What I Did: 4 nights in Siem Reap, 3 nights in Phnom Penh, 3 nights in Kep
I was curious about visiting a country to recently coming out of such a brutal war but the residual effects I saw were small, money notes were very clean and new, as all the currency had been destroyed during the reign of the Khmer Rouge. Everyone had cell phones, as land lines had also been destroyed. My experience was nothing but positive and I feel grateful to have been in the right place at the right time and been able to experience a country at such an interesting time in its history.
Angkor Wat is a given; you should go see it, sooner rather than later. There’s not much to say that hasn’t been said before, it’s a wonder and no matter how jaded you are and how many churches and monuments you’ve been to I think you’ll be at least a teeny bit breathless at the thought of this city being built so many lifetimes ago.
Phnom Penh was what I needed. Siem Reap itself was an unnatural clash of raw ancient ruins and a tourist town popped up to support the masses coming to see them. It didn’t feel real. But if in Siem Reap, tourists were the main event, in Phnom Penh, we were mere bystanders. Not unwelcome, not a cause for fussing, just another element in a living, breathing, vibrant city.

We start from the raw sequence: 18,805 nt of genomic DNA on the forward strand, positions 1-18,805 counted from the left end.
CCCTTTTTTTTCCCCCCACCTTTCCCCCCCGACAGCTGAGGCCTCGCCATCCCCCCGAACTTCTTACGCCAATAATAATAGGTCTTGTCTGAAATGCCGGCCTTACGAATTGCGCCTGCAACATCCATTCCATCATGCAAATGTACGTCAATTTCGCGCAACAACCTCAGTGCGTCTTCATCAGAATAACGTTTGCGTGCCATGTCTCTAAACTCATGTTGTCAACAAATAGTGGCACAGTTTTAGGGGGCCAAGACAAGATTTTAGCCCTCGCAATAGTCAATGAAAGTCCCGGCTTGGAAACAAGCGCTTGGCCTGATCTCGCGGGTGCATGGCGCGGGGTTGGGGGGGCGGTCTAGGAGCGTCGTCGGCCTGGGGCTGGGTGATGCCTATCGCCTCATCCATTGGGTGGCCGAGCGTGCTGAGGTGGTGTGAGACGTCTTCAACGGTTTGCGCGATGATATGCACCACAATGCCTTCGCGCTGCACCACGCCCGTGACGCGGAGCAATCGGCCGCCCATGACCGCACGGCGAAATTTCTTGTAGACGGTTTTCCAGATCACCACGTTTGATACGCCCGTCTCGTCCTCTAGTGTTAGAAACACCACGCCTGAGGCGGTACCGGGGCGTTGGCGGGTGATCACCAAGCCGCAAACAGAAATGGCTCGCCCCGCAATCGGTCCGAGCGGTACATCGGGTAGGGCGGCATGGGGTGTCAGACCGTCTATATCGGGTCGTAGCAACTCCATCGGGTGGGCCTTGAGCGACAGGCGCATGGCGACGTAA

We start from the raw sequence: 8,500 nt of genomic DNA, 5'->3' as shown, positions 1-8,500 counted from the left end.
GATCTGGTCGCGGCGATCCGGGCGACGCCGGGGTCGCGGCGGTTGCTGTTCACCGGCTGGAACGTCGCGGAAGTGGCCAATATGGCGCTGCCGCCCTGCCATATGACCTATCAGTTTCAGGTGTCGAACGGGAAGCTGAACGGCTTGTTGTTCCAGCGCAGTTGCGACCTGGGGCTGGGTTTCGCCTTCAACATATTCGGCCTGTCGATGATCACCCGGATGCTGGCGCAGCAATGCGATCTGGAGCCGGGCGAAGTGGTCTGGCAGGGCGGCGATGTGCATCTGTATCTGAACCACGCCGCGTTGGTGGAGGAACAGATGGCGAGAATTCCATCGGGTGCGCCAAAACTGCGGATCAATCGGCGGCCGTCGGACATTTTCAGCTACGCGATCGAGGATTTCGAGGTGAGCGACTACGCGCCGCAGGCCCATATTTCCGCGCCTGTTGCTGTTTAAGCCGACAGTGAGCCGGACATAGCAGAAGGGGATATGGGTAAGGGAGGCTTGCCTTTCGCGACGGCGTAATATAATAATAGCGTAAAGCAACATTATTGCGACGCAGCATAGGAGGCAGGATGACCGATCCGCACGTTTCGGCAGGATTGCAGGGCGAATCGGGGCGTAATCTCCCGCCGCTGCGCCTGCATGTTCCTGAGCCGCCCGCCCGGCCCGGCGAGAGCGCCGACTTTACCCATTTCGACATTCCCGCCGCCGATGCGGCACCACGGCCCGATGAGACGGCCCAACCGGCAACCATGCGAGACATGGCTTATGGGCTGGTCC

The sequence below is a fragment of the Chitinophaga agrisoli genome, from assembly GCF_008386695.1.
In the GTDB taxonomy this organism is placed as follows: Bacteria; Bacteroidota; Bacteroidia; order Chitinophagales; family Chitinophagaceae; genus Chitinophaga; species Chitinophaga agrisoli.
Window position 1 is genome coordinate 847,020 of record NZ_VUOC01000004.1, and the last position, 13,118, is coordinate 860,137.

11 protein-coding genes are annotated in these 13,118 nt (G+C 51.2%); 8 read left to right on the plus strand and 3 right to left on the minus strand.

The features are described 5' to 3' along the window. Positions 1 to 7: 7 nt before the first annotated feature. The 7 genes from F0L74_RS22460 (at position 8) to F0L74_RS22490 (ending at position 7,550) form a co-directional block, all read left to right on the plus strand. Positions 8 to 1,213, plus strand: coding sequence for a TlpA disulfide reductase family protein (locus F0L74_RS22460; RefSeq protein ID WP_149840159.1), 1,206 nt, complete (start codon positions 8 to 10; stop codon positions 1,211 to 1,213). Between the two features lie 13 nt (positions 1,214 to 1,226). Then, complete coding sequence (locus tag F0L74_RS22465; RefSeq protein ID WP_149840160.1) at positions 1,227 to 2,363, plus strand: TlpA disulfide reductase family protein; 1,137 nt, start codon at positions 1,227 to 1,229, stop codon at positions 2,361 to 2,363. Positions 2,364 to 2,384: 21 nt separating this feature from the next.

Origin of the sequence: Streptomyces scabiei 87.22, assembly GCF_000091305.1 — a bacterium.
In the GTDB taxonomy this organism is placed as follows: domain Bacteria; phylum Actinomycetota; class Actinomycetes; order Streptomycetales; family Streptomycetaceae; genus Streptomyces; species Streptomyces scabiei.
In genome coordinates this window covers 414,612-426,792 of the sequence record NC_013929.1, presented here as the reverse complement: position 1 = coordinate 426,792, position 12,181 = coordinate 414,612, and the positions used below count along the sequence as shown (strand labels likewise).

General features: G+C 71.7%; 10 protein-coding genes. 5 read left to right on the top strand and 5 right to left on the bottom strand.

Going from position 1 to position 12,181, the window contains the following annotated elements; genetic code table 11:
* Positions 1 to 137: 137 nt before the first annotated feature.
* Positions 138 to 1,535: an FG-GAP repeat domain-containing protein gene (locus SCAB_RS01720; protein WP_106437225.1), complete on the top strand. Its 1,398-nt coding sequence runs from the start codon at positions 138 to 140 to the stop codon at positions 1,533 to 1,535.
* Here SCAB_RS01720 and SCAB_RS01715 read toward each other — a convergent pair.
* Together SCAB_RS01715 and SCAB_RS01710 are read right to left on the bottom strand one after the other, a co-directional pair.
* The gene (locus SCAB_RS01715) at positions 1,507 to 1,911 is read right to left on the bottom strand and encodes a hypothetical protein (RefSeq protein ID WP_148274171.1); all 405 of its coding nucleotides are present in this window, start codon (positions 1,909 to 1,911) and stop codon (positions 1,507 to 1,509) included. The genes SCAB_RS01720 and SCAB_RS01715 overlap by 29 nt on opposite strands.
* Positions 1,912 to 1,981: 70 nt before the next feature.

Kep was the sleepiest town I’ve ever seen and one of my favorite parts of the trip. I was a bit jaded coming off Thailand’s beaches and while these can’ compare I think its worthwhile to see Cambodia’s coastline.
Getting around: Its roughly five hours between Siem Reap and Phnom Penh and Phnom Penh and Kep. We took busses for both routes. Just be aware these are not the busses of North America or even Thailand, there are no bathrooms, cracked windshields, relentless Khmer pop music videos and an even more relentless horn honking driver. Bring noise cancelling headphones, an empty bladder and a sense of humor.
Food: I’m probably one of the world’s most unqualified people to rate a country’s food, as I think getting cheese pizza with little green things sprinkled on it is adventurous. With that said I did not find much of the Cambodian food to be very appealing, though my Dad raved about the fresh crab in Kep. I mostly stuck to Thai and Western food.
People: Every Khmer person we encountered was courteous and kind to a fault, slightly reserved (though that could be the language barrier) and smiling. Cambodians are often described as resilient, and its easy to see why.
Good to know: Don’t take reil out of the country; it can’t be exchanged. Do some sort of reading about the country’s history, it will make everything so much more real. Don’t come expecting a cushy trip, and I say that despite obviously having a higher budget than I did in other countries. Go.